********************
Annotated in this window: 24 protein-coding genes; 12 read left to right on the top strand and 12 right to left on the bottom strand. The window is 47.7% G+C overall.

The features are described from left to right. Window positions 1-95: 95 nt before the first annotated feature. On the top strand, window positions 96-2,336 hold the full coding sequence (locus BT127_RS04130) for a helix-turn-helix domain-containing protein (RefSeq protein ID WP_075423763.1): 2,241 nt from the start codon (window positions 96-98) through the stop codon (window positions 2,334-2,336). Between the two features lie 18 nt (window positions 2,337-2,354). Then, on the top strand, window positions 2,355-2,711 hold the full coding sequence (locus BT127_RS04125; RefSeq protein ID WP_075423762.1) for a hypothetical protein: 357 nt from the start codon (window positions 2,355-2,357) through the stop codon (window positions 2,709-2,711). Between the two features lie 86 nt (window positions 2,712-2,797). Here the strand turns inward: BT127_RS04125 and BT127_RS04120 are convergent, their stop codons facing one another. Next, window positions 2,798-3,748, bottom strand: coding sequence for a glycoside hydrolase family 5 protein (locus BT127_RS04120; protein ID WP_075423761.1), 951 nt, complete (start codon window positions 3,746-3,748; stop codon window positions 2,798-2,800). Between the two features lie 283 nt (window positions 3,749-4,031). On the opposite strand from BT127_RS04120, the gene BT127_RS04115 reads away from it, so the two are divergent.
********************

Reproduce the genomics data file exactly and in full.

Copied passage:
Annotated in this window: 24 protein-coding genes; 12 read left to right on the top strand and 12 right to left on the bottom strand. The window is 47.7% G+C overall.

The features are described from left to right. Window positions 1-95: 95 nt before the first annotated feature. On the top strand, window positions 96-2,336 hold the full coding sequence (locus BT127_RS04130) for a helix-turn-helix domain-containing protein (RefSeq protein ID WP_075423763.1): 2,241 nt from the start codon (window positions 96-98) through the stop codon (window positions 2,334-2,336). Between the two features lie 18 nt (window positions 2,337-2,354). Then, on the top strand, window positions 2,355-2,711 hold the full coding sequence (locus BT127_RS04125; RefSeq protein ID WP_075423762.1) for a hypothetical protein: 357 nt from the start codon (window positions 2,355-2,357) through the stop codon (window positions 2,709-2,711). Between the two features lie 86 nt (window positions 2,712-2,797). Here the strand turns inward: BT127_RS04125 and BT127_RS04120 are convergent, their stop codons facing one another. Next, window positions 2,798-3,748, bottom strand: coding sequence for a glycoside hydrolase family 5 protein (locus BT127_RS04120; protein ID WP_075423761.1), 951 nt, complete (start codon window positions 3,746-3,748; stop codon window positions 2,798-2,800). Between the two features lie 283 nt (window positions 3,749-4,031). On the opposite strand from BT127_RS04120, the gene BT127_RS04115 reads away from it, so the two are divergent.